Flash Fiction: A New Color of Sunrise

(This is a submission to the Rue|Lou Prompt Flash Fiction submissions from Twitter (#ruelouprompts)

Every Thursday, Rue (@sparkswrites) or Lou (@lw_writes) submits a prompt for any writer to submit Flash Fiction for. Each piece must be 500 words or under, and either include the prompt or be inspired by it.)


A New Color of Sunrise

I’ve been staring at my account for half an hour, but it doesn’t change. No matter how much I will it, no money magically appears.

There’s a new color. They say it is best viewed during sunset, though the sunrise is a close second. Like nothing anyone has seen before, they say.

They said that about the last color too.

And the last smell. The last touch. A few colors before was described as ‘life-changing’ and ‘the greatest discovery of the millennia.’

I’d missed all of them. The last color I’d missed because I got sick and missed several weeks of pay. The new smell before that I’d missed when my brother had broken his arm and needed a cast. Before that, it was a leaky roof, before that my bike needed repairs.

I blink three times in quick succession to close my account window, pull the NuSight glasses from my face, set them on the table.

No point in dreaming today.

I forget about the new color for the next several hours, isolated at my shop. It’s a hot day, hotter still near the furnace. The sweat creeps down my face, my neck. I’m sure I’m covered in soot and dirt by the time the sun sets.

I allow myself to watch it, cooling myself off in the now frigid air. I watch my normal sunset with normal colors and try to not feel bitter.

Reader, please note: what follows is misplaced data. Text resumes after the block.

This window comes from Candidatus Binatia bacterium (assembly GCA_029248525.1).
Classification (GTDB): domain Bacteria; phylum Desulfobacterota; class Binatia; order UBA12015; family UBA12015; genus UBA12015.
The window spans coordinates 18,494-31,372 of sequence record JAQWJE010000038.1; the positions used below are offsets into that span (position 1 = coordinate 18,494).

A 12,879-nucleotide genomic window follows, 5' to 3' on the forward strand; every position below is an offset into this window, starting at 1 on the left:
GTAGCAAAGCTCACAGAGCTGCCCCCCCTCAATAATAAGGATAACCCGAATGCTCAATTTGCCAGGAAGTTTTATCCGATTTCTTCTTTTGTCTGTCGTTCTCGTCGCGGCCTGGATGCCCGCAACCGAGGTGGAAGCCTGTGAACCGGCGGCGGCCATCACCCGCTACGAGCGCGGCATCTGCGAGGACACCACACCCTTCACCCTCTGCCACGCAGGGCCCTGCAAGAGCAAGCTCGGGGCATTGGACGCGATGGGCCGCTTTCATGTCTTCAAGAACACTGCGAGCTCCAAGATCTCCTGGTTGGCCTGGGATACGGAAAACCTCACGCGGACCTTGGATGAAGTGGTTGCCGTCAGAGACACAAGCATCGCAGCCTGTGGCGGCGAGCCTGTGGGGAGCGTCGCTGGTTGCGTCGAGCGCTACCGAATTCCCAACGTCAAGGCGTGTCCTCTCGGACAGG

New color or no, it’s still beautiful.

I feel wrung out and sore when my alarm goes off the next morning, the sound grating. I’m brushing my teeth, still in a daze when I hear the high pitched beeping of the glasses. I figure it may be a new client. I spit out the foamy toothpaste, go back to the bedroom where I’d left them.

It’s from an address I don’t recognize, but takes up the whole screen. The message is one line, a sans serif font in red: “See What They See.”

My head tells me to swipe it away, but my gut tells me to click on it.

I notice nothing new at first until I turn towards where the curtains block the window. There is a sliver of color, a halo around the reds and oranges peeking through the curtains.

I move quickly, nearly tripping over last nights’ clothes in my hurry. I pull the curtains back. The sun is just making its way into the sky, surrounded by pinks, oranges—and whatever it was they called the new color.

For a moment I only breathe. My thoughts become dim, muted in the sight. There are no words to describe it.

They said the sunrise was a close second?

I can’t imagine a more beautiful sight than this.

When the hack is finally caught by the manufacturers, long after the sun has risen, the color leaves my sight. There is still a smile on my face.

The memory of the color will fade. But for a moment, I owned the world.

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